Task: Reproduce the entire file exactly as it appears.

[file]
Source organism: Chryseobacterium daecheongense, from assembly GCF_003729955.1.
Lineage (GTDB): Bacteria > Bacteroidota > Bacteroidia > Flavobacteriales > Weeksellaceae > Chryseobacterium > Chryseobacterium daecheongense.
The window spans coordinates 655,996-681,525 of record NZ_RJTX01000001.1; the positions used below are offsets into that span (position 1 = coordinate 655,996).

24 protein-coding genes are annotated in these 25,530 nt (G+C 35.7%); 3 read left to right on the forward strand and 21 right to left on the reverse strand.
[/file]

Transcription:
Source organism: Chryseobacterium daecheongense, from assembly GCF_003729955.1.
Lineage (GTDB): Bacteria > Bacteroidota > Bacteroidia > Flavobacteriales > Weeksellaceae > Chryseobacterium > Chryseobacterium daecheongense.
The window spans coordinates 655,996-681,525 of record NZ_RJTX01000001.1; the positions used below are offsets into that span (position 1 = coordinate 655,996).

24 protein-coding genes are annotated in these 25,530 nt (G+C 35.7%); 3 read left to right on the forward strand and 21 right to left on the reverse strand.